The Leaner (and Meaner) Eurozone

Either backtracking from yesterday’s “leaks” and/or denying rumors (whichever might be true) that Germany’s Chancellor Angela Merkel was actively considering the possibility of reconstituting the Eurozone, it seems to me that it is a foregone conclusion.   Hmmm, that is the nature of the beast, and the math, as it happens.

This article is a little bit dated at the moment, but it happens to be playing out exactly as predicted by author Yanis Varoufakis, an economist who heads the Department of Economic Policy at the University of Athens.  In this rather ingenious chart, Prof. Varoufakis demonstrates the manner in which destructive critical mass is now being achieved in the Eurozone.

What is particularly notable in this chart is the straight-up and simple math associated with economic and associated political necropathy.   In this case, rising debt levels lead to rising bond yield spreads lead to rising bailout requirements imposed on a reduced number of non-failing states. 

Simple enough, even if this view ignores the accelerant provided by failing bond holders (largely banking institutions) and those facing considerable derivative counter-party risk exposure.  These – and other – factors will, of course, ultimately control the rate (or slope) of the cascading failure pattern.

Also, you may note that even before each member state’s “point of failure” may be reached, in Prof. Varoufakis’ opinion, the rising tide of the Eurozone’s average yield spread (average yield compared to the lowest – i.e. the German Bund rate) acts, in effect, as a virus that weakens even the remaining healthy core.  As noted above, I’d certainly be inclined to add banking sector bailout to the “viral” burden.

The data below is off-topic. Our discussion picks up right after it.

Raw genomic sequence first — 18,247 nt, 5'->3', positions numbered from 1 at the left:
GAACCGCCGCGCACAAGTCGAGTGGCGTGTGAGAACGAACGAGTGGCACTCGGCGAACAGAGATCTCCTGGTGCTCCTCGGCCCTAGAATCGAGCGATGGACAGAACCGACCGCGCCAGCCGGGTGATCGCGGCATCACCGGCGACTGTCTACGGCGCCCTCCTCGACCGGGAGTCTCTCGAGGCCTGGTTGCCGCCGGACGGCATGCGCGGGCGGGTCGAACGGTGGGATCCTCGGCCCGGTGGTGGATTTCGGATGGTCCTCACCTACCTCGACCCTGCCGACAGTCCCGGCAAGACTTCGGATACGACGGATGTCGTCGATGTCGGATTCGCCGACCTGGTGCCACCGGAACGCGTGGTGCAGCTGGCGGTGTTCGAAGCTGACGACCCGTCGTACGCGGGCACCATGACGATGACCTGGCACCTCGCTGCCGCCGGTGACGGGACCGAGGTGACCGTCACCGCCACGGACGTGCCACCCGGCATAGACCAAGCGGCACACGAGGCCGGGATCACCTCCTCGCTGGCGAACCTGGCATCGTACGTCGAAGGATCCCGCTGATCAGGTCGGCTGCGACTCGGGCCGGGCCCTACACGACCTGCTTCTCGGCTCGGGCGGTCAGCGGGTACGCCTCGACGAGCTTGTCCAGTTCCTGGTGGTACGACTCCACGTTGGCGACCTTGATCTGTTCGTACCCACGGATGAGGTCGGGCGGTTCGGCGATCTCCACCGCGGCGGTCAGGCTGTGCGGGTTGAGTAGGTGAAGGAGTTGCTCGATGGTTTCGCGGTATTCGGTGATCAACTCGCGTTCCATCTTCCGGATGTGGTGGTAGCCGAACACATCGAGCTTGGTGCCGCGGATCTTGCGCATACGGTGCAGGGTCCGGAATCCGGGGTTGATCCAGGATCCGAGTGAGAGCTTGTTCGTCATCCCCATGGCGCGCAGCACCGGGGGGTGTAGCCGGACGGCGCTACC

Be that as it may, Prof. Varoufaki’s has predicted that “critical mass” is achieved when the average bond yield spread reaches 7%.  By my own, quick & dirty (and unweighted) calculation, the current average spread is in the neighborhood of 5.3%.  The leading contributors:  Greece (30.67%), Portugal (9.88%), Ireland (6.49%), and now Italy (presently at 5.2% – with a bullet), followed closely by Spain (4.1%).

So, what we see with these supposed “rumors” of a new two-tiered EU would, in this context, amount to nothing more than economic triage.  There is a point in the contagion process where necrotic limbs must be (and will be) amputated.  It may also be noted that there is already a two-tiered EU in place.  Of the 27 EU member states, only 17 are in the Eurozone, sharing the Euro as common currency. 

The likeliest outcome, of course, is that this number (17) will shrink, even if the 27 doesn’t.  While it remains to be seen just how many will fail before this happens, it is worth noting that, at present, five of the Eurozone’s members have debt-to-gdp ratios above (the assumed critical level of) 90%.  These include (highest to lowest, as of 2010, mind you):   Greece, Italy, Belgium, Ireland, and Portugal.  Followed by Germany at 83%, which may well factor in just how quickly more extreme triage efforts may be required.  

Without question:  “Eurozone failure could be vast geopolitical shock.”  The US, of course, is facing similarly dire contagion risks and, while it may briefly continue to benefit from these EU troubles, that provides no cure for it’s own ills.


PS:  I’ve been informed that my taking notice of this critical 7% bond spread threshold is a little behind the curve.  Oh well, maybe a few others hadn’t yet picked up on it.  We’ll try to keep an eye on this situation.


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